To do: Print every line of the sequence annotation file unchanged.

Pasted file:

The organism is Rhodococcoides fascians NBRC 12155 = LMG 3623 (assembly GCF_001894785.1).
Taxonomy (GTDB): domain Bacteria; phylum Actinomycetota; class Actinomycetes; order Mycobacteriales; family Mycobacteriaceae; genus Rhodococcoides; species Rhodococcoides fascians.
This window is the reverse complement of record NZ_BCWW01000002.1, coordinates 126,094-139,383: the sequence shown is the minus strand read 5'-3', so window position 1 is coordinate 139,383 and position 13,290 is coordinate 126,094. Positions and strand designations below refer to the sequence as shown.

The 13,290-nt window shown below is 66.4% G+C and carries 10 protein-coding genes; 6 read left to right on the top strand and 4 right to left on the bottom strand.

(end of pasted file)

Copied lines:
The organism is Rhodococcoides fascians NBRC 12155 = LMG 3623 (assembly GCF_001894785.1).
Taxonomy (GTDB): domain Bacteria; phylum Actinomycetota; class Actinomycetes; order Mycobacteriales; family Mycobacteriaceae; genus Rhodococcoides; species Rhodococcoides fascians.
This window is the reverse complement of record NZ_BCWW01000002.1, coordinates 126,094-139,383: the sequence shown is the minus strand read 5'-3', so window position 1 is coordinate 139,383 and position 13,290 is coordinate 126,094. Positions and strand designations below refer to the sequence as shown.

The 13,290-nt window shown below is 66.4% G+C and carries 10 protein-coding genes; 6 read left to right on the top strand and 4 right to left on the bottom strand.